The ball sat on the hash marks of the two-yard-line at Kinnick Stadium, 70,000-plus raucous fans screaming with DeVondrick Nealy waiting in the backfield hoping to make it a one-score game shortly before halftime.
Nealy took the handoff and bustled his way through a hole on the left side of the line, reaching for the end zone. Inches from the goal line, the ball jarred loose out of the redshirt junior’s hands and sputtered into the end zone, bouncing around before an Iowa defender eventually recovered it. The scoring opportunity had come up empty.
The distraught offense walked off the field where Nealy found a bench. He didn’t throw his helmet. He didn’t pout. He just sat there.
“Listen, we’re probably going to need you to win this game,” offensive coordinator Mark Mangino stopped over to tell his running back. “So let’s keep it together.”
“I’m OK,” Nealy told him. “I’m fine.”
Five offensive plays later, the Cyclones driving to begin the third quarter, Nealy took his first handoff since the first half fumble. As he approached midfield, the ball flew into the air for a second time.
Iowa State recovered, and Nealy headed back to the sideline.
“Everybody has adversity. It’s football,” Nealy said. “Some things don’t go your way, some things happen, but you’ve just got to stay with it.”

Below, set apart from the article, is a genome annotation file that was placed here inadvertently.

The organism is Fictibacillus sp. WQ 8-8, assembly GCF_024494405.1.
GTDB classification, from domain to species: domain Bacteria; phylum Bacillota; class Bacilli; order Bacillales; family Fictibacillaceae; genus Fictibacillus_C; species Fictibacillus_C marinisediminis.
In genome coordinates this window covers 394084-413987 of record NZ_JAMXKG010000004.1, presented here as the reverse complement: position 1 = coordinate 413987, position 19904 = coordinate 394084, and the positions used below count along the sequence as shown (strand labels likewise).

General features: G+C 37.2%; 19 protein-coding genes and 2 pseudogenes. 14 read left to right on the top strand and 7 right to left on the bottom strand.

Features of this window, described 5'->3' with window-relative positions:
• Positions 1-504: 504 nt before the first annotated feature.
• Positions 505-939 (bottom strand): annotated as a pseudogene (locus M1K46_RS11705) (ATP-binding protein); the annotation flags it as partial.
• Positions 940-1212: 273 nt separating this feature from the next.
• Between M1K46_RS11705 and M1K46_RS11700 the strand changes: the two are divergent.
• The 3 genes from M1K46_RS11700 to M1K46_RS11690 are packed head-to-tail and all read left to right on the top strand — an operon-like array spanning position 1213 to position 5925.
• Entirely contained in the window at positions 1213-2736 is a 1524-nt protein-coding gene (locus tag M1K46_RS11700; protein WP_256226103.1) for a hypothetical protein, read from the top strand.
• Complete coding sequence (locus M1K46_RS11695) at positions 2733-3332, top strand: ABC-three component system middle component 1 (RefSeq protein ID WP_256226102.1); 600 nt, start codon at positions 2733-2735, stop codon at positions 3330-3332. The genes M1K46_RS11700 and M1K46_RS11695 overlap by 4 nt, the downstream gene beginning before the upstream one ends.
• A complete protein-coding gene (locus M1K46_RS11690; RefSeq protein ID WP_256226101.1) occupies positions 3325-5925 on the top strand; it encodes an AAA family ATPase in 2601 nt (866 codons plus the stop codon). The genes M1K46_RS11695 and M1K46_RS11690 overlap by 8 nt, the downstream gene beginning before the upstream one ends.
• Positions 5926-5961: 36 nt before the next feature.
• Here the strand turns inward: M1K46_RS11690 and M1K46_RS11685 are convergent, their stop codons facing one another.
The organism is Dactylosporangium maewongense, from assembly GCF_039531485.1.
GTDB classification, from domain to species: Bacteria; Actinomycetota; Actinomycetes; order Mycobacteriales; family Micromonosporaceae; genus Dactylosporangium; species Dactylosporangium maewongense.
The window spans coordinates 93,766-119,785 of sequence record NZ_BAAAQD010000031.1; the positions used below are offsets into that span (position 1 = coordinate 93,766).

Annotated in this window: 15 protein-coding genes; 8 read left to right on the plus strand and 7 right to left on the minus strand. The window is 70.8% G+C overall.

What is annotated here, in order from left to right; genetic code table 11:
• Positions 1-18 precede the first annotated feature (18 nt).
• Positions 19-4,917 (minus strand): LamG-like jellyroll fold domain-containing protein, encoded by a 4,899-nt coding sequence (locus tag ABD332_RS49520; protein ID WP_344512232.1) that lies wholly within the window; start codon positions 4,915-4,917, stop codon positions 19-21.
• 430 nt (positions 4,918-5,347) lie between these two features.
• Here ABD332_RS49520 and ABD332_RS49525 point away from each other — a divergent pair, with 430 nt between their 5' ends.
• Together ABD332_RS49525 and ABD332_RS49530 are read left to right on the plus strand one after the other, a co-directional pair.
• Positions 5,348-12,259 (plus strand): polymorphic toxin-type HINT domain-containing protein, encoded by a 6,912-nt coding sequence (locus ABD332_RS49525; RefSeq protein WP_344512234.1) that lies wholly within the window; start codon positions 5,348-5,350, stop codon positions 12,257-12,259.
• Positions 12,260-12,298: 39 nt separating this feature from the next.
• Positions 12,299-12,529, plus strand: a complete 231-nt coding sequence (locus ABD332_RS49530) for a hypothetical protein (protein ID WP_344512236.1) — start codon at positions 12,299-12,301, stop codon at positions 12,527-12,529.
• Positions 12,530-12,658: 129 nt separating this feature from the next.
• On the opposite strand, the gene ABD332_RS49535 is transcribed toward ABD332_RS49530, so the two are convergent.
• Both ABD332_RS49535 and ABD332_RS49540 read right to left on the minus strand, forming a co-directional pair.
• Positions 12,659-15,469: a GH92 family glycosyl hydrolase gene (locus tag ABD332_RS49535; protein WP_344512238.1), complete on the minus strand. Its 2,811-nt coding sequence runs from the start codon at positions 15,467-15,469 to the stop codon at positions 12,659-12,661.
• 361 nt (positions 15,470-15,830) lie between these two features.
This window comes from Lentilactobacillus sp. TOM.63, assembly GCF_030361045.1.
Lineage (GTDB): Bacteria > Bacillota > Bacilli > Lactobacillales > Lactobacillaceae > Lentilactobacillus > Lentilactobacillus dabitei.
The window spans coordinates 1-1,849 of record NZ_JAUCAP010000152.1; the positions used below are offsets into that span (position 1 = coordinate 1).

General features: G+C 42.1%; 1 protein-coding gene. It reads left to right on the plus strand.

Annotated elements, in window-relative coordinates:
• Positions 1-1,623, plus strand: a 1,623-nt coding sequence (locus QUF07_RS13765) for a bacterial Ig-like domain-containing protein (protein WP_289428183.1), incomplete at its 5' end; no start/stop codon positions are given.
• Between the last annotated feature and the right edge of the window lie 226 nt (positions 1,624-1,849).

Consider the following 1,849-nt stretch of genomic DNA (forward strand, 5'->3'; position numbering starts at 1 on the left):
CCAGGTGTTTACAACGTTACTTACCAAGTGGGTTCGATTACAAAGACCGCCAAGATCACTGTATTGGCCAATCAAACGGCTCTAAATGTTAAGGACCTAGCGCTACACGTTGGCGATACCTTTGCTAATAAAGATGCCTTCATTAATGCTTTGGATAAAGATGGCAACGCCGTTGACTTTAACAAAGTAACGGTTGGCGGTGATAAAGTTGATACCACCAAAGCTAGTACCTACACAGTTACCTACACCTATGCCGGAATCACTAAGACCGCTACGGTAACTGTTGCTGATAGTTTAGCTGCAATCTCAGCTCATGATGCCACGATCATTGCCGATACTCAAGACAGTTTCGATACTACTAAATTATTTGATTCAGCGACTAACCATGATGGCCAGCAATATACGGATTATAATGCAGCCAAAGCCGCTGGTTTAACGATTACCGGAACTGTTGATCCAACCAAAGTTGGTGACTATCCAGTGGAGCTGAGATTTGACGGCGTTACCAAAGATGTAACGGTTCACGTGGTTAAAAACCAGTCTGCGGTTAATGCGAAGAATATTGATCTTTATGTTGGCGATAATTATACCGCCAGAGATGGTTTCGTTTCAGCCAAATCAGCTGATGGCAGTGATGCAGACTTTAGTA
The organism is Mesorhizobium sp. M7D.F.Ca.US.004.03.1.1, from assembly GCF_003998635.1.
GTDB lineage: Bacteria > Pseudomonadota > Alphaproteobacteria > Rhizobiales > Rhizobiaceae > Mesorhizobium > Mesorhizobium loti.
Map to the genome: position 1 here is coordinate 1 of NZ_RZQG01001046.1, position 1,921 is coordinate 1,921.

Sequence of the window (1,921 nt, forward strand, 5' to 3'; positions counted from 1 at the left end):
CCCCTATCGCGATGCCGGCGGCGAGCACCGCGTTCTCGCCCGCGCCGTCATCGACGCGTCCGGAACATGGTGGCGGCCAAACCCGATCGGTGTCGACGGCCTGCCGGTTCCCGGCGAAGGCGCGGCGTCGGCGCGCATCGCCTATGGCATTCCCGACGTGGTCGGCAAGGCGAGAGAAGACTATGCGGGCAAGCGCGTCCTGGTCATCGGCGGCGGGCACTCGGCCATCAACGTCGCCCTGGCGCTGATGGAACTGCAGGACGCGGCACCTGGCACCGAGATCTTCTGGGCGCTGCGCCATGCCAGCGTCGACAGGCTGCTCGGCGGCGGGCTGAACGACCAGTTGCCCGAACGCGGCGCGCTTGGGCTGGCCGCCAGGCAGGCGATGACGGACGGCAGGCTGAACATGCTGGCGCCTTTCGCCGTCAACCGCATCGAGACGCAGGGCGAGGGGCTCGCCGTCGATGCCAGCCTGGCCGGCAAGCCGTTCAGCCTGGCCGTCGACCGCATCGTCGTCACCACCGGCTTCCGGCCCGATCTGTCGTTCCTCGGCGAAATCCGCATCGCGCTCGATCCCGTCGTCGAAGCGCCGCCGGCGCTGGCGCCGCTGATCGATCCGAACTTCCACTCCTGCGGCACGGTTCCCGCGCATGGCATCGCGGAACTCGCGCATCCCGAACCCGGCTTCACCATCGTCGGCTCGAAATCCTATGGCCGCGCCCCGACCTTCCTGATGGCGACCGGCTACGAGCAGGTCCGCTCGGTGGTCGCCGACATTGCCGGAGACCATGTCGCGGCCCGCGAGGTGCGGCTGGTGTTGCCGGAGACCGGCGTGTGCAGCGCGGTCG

Iowa State would go back to starter Aaron Wimberley in the backfield until midway through the fourth quarter when it trailed 14-10 with a touch more than 7:30 to play. Driving for the go-ahead score and 27 yards away from the end zone, Nealy went on a wheel route to the right side of the field.
He stood in the end zone, the ball coming at him — described by Nealy himself as a beach ball floating in midair — before finding his hands for the touchdown. Mangino’s earlier words had acted as prophesy.
“Some kids would just fold the tent and just go sit on the bench and feel bad for themselves. He didn’t,” Mangino said. “I say it a million times — you guys get tired of me saying it — the next play is the most important play.”
It is that philosophy that Iowa State is continuing to use in attempt to build upon a slow-starting running game. The Cyclones enter Saturday averaging 3.2 yards per carry and just more than 96 rushing yards per game.
The longest carries have been for 16 yards — one a scramble by quarterback Sam Richardson and another a quick burst through the hole by Wimberly — which Iowa State knows must change.
“We still haven’t broken that 80-yard touchdown, that 70-yard touchdown yet and that’s what we’re looking for,” Nealy said. “Our running stats aren’t looking too well, either. We’ve got to just improve in that area.”
“In the long run, to be a successful team, you need to run the ball,” coach Paul Rhoads adds. “It helps your defense as well as it helps your offense. We continue to try to get that in a position where it’s improved, but you’re not going to beat your head against the wall just to say you’re doing it.”
So Iowa State will the approach the running game the way Nealy did on that Saturday afternoon in Iowa City. They’ll keep running — good or bad.
“You can’t change history,” Mangino said. “Good play? Great, make some more. You made a bad play? Forget about it [and] go make a play.”